A worker puts finishing touches to an iPal social robot, designed by AvatarMind, at an assembly plant in Suzhou, Jiangsu province.[Photo/Xinhua]
Growth in China’s general economic activities, measured by a private purchasing managers’ index, slowed in August, signaling the world’s second-largest economy may face stronger headwinds.
The Caixin/Markit composite purchasing managers’ index (PMI), which covers both the manufacturing and service sectors, weakened in August, standing at 52, the lowest in five months, compared with 52.3 in the previous month.
The Caixin/Markit services PMI fell to 51.5, the lowest in 10 months, from July’s 52.8.
The 50-mark separates growth from contraction. Both indexes were released by Caixin Media on Sept 5.
Caixin’s weaker PMI readings came after a separate survey on Sept 3 showed China’s manufacturing activity grew at the slowest pace in more than a year in August.
The composite index indicates “that economic growth remained on a downward trajectory”, said Zhong Zhengsheng, director of macroeconomic analysis at CEBM Group. “Inflationary pressures were pronounced as increases in both input prices and output prices accelerated.”
China’s economic data in July, such as retail sales and fixed-asset investment, weakened compared with June, while its consumer price index rose to 2.1 percent in July, up from 1.9 percent in June, according to data by the National Bureau of Statistics (NBS). Recent rises in food prices in many parts of the country have triggered concerns that consumer inflation may strengthen further in August. The NBS is scheduled to release CPI data on Sept 10.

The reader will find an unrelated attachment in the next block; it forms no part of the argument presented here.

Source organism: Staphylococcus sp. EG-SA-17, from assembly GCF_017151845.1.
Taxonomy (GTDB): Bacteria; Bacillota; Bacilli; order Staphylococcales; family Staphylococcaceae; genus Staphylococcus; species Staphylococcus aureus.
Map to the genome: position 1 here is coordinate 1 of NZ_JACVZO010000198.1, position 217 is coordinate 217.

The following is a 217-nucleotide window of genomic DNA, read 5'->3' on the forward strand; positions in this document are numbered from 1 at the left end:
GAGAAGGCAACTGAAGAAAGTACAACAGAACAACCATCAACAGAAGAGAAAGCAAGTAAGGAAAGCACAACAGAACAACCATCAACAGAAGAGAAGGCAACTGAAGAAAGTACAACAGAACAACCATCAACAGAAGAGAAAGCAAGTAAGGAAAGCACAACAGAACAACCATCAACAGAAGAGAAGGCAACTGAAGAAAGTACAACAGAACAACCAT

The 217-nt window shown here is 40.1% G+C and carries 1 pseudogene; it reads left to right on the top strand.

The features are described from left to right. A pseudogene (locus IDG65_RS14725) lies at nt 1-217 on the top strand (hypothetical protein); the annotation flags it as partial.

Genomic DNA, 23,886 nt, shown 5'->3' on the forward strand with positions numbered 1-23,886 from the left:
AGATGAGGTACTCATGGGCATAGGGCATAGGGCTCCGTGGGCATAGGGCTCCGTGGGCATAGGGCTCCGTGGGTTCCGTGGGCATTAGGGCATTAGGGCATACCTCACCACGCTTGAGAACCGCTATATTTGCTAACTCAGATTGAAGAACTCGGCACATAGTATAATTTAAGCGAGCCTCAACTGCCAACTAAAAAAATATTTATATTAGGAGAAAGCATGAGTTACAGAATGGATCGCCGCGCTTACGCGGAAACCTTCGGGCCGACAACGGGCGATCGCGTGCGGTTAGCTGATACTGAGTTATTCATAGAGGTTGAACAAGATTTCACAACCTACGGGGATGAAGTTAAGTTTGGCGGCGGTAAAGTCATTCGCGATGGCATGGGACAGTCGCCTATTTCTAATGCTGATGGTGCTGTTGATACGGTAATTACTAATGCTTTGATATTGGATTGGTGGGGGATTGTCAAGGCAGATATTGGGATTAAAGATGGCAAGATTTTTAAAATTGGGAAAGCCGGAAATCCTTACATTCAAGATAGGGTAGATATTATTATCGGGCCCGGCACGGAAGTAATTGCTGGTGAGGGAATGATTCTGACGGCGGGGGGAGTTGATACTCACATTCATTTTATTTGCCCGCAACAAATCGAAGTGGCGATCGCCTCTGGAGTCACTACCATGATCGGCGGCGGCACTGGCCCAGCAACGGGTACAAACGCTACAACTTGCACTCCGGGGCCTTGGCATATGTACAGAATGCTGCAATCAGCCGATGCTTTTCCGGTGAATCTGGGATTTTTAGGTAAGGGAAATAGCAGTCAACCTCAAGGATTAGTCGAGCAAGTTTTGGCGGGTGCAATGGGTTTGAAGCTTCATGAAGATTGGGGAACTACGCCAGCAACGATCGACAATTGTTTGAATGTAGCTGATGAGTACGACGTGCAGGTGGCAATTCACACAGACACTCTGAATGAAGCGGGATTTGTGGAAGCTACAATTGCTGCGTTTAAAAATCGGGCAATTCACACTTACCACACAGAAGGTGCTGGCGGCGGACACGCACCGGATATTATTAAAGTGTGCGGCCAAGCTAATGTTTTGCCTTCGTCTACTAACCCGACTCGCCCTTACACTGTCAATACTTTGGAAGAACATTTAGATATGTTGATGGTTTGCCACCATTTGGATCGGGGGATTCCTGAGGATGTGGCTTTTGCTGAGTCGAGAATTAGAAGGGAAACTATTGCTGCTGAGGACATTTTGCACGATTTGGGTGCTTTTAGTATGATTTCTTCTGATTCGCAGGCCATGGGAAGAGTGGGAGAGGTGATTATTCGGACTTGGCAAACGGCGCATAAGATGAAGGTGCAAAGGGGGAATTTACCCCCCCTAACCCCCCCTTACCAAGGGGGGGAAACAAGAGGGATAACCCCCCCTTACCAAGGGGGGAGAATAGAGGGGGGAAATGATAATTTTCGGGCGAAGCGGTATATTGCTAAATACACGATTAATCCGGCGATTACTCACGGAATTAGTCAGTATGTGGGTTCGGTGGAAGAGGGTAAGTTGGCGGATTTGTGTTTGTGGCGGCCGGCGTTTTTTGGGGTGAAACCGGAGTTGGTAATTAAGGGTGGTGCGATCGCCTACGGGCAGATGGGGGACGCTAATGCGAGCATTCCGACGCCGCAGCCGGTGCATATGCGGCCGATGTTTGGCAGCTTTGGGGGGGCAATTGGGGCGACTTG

To cope with the downward pressure, policymakers have decided to fine-tune its monetary policy stance and increase investment in infrastructure with a view to bolstering growth. But analysts said it will take some time for those policies to take effect.
“August’s (Caixin) PMI readings indicated that the effects of expansionary credit policy and active fiscal policy are yet to kick in. Signs of stagnation emerged as upward pressure on prices remained even though demand weakened at a faster rate,” Zhong said.
Lian Ping, chief economist of the Bank of Communications, said that despite the weak data in July, China’s economic fundamentals remain healthy and it is unnecessary to worry too much about the prospects of the economy.
China’s exports remained resilient and increased by 12.5 percent year-on-year in dollar terms, Lian told Chinese media. In August, exports are expected to continue to grow at a fast pace, he said.
Although China’s retail sales growth dropped in July, he said its scale of consumption has become close to that of the United States, and China may replace the US to become the world’s largest consumer market in terms of retail sales, thus ushering in capital flow into the country, he said.
The ongoing trade disputes between China and the US will not shake the fundamentals of the Chinese economy and it is not advisable to become pessimistic about the prospects of China’s economy, he added.
Analysts said that the current policy of increasing infrastructure investment may keep the country’s economic growth from continuing to fall, but it will not be adequate to raise growth. They said if the country’s economic growth continues to weaken, China may further cut taxes and lower interest rates to boost manufacturing and consumption.